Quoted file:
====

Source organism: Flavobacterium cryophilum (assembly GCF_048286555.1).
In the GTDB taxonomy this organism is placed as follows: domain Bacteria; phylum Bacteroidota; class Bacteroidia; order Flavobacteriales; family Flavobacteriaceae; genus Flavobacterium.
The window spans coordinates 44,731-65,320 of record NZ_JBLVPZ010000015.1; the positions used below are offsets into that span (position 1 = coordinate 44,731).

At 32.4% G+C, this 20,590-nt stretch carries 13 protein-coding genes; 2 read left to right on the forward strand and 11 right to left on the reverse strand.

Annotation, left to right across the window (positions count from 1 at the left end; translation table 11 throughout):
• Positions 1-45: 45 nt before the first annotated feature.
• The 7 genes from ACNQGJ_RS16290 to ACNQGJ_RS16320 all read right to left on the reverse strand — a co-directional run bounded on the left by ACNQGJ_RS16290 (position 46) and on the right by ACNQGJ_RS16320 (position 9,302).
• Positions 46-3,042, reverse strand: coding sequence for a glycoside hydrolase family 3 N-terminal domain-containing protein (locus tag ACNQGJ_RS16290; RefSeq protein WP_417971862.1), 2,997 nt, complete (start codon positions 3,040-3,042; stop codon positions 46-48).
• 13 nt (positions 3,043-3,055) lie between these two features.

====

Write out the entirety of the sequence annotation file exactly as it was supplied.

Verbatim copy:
Source organism: Flavobacterium cryophilum (assembly GCF_048286555.1).
In the GTDB taxonomy this organism is placed as follows: domain Bacteria; phylum Bacteroidota; class Bacteroidia; order Flavobacteriales; family Flavobacteriaceae; genus Flavobacterium.
The window spans coordinates 44,731-65,320 of record NZ_JBLVPZ010000015.1; the positions used below are offsets into that span (position 1 = coordinate 44,731).

At 32.4% G+C, this 20,590-nt stretch carries 13 protein-coding genes; 2 read left to right on the forward strand and 11 right to left on the reverse strand.

Annotation, left to right across the window (positions count from 1 at the left end; translation table 11 throughout):
• Positions 1-45: 45 nt before the first annotated feature.
• The 7 genes from ACNQGJ_RS16290 to ACNQGJ_RS16320 all read right to left on the reverse strand — a co-directional run bounded on the left by ACNQGJ_RS16290 (position 46) and on the right by ACNQGJ_RS16320 (position 9,302).
• Positions 46-3,042, reverse strand: coding sequence for a glycoside hydrolase family 3 N-terminal domain-containing protein (locus tag ACNQGJ_RS16290; RefSeq protein WP_417971862.1), 2,997 nt, complete (start codon positions 3,040-3,042; stop codon positions 46-48).
• 13 nt (positions 3,043-3,055) lie between these two features.